Overall I am extremely pleased with the performance of the ASTF. It exceeded my expectations and provided a white light solar view that was brighter and more detailed than the standard full aperture glass filter I have could provide. The primary and secondary mechanisms to secure the ASTF to the dew shield were both robust and provided completely safe operation, even in windy conditions. Best of all though was the performance, clearly besting my glass filter! Finally, all components of the product were very nicely engineered and showed a high level of quality and construction. An excellent product in performance, engineering, and construction, and now a permanent part of my equipment for white light solar observing!
About the Author
William "Bill" Paolini has been actively involved in optics and amateur astronomy for 45 years, is author of the desk reference on astronomical eyepieces: Choosing and Using Astronomical Eyepieces which is part of the Patrick Moore Practical Astronomy Series published by Springer of New York, has published numerous product reviews on major online amateur astronomy boards, and volunteers with public tours at a famous vintage Clark refractor site.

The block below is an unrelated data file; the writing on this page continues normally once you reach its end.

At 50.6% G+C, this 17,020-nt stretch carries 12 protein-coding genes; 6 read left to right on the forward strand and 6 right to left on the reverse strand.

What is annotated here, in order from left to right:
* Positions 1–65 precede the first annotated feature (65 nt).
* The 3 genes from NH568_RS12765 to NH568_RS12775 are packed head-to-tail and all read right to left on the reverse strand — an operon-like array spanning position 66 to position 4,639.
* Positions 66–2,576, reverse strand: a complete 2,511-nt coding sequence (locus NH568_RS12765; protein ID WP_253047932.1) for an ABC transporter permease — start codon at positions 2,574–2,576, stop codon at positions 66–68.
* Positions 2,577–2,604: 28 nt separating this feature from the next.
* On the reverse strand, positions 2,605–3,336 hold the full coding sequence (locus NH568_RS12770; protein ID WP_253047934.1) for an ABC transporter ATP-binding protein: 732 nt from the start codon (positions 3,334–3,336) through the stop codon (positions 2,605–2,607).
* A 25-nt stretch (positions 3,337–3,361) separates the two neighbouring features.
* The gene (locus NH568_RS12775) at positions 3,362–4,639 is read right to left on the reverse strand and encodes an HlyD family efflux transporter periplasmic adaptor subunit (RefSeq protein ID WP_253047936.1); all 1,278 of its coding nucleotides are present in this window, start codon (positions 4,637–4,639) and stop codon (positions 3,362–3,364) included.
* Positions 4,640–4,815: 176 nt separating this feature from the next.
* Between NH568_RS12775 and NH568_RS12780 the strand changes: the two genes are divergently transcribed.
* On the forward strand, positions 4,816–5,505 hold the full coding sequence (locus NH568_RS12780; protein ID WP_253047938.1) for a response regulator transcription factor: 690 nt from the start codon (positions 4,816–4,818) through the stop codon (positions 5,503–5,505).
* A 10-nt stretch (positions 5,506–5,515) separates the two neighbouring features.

Bill's professional background is as an officer in the U.S. Air Force and as a computer scientist, holding a Bachelor’s degree in Computer Science and a Master of Science in Education. He has worked for the U.S. Department of Defense, the U.S. Department of Commerce, the Federal Trade Commission, the Federal Reserve, the World Bank, and a variety of commercial corporations in the information technology, information technology security, and telecommunications industries.
Bill has been observing as an amateur astronomer since the mid-1960's, grinding mirrors for homemade Newtonian telescopes during the 1970's and eventually owning, using, and testing several hundreds of eyepieces in a wide variety of telescopes from achromatic and apochromatic refractors to Newtonian, Maksutov-Cassegrain, and Schmidt-Cassegrain designs. Today he enjoys observing from his suburban home west of Washington, D.C., where his primary amateur astronomy pursuits are lunar, planetary, bright nebula, open cluster, and globular cluster observing.
This article is placed in the public domain with no restrictions when made available in its entirety. All images © 2015 by William Paoliniand and require written permission if used apart from this article.